Vulnerable residents feel need during crisis

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As the COVID-19 story unfolds around the world and more people face financial hardship than usual, local impacts are being felt at food banks and other food security programs.

“We’re seeing the beginning of an increase that could heighten as quickly or slowly as the epidemic itself on a local level,” said Rob Grant, executive director at Salt Spring Island Community Services. “It’s been a 10 per cent increase in the number of adults served in the last two weeks, but we are also responding to an increased need in the people served. The traditional food bank offerings for various-sized households have been supplemented substantially to alleviate the hardship of lost income.”

Pender Island is seeing a similar trend. Islands trustee Ben McConchie shared a report on March 25 stating a record 60 people had used the community’s food bank in the previous week, while no more than 40 people had ever attended in the past.

“Today there were 59 people — and it should be noted many different people showed up today from last week. The numbers could be even higher next week,” McConchie wrote in a community information post.

Compounding the challenges of increased demand on Salt Spring is the necessary adaptation of service to be in line with protocols for physical distancing. Grant said changes in long-established procedures for delivery of food security services at SSICS have been instituted that upend the regular workflow of volunteers and the use of space and create the need for supplemental services such as home and other location delivery.

All group meals and activities in the organization have been discontinued with some being replaced by take-out options. All efforts are being taken to minimize contact and create conditions conducive to social distancing among all staff and clients.

“The increase thus far is manageable,” said Grant. “What we’re doing is to prepare for the next wave of economic hardship as all indicators are that measures will need to be in place for some time to come.”

“There have been a lot of inquiries about how people can help,” he continued. “By far the best way to help is donating money. We have mechanisms to stretch the dollar further than the regular consumer and it avoids the necessity of disinfecting every item in a bag of donations, which is taking a lot of extra time for the dwindling volunteer base. Offers for donation of home cooking are a noble gesture, but our kitchens are bound to maintain knowledge of ingredients for dietary restrictions, as well as food-safe standards.”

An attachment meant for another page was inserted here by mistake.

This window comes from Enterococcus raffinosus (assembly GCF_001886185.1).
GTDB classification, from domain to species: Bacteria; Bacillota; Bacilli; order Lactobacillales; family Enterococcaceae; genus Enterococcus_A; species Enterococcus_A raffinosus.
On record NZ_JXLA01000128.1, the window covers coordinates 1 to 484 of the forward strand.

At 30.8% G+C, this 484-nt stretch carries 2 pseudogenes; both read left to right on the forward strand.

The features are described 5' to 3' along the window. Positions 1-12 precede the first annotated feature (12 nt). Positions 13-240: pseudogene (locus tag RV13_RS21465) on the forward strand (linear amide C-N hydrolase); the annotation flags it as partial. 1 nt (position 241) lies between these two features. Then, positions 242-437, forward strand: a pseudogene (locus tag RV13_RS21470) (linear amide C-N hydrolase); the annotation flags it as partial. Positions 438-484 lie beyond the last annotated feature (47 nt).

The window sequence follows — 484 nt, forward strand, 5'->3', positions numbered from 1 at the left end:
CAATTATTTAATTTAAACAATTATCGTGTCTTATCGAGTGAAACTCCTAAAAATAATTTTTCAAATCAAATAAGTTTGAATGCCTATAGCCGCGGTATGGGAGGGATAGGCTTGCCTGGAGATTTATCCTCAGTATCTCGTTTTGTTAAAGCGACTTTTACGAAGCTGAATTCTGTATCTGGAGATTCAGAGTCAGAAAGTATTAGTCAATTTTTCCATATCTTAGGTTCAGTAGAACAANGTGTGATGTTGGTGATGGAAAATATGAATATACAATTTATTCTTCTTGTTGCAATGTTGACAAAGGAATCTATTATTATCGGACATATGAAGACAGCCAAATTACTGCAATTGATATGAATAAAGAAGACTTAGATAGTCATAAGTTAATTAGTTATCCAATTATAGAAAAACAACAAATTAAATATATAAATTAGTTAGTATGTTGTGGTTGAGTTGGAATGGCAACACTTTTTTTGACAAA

Donation of grocery store gift cards would also be very welcome.

People who are not traditionally the most vulnerable in the population may find themselves needing extra supports at this time, especially since so many are out of work and employment benefits may be yet to arrive or insufficient.

An important message from the Pender food bank coordinators, McConchie said, was “If you are in need, there is nothing wrong with using the food bank. Ever.”

Extra donations were being sought on Pender to help with the demand. The food bank was also accepting fresh food donations from island gardens.

The provincial government announced Monday it is providing a $3-million emergency grant from the Community Gaming Grants program to Food Banks British Columbia. Food Banks British Columbia will distribute the money among food banks province-wide to support their immediate needs.

As physical distancing can impact vulnerable people’s ability to travel, the Copper Kettle Community Partnership has started delivering food bank parcels to people on Salt Spring who are in isolation and cannot make it to Community Services.

“People who would never have called Copper Kettle in a million years are calling us, and they’re so grateful,” said nonprofit coordinator Cherie Geauvreau.

Copper Kettle volunteers are additionally bringing groceries to isolated people through a partnership with Country Grocer, which cannot otherwise offer deliveries. Those who would like to sign up for the service should call Country Grocer at 250-537-4144 to register and then call Copper Kettle at 250-537-5863 to arrange delivery. As of Friday, 12 volunteer drivers were on duty.

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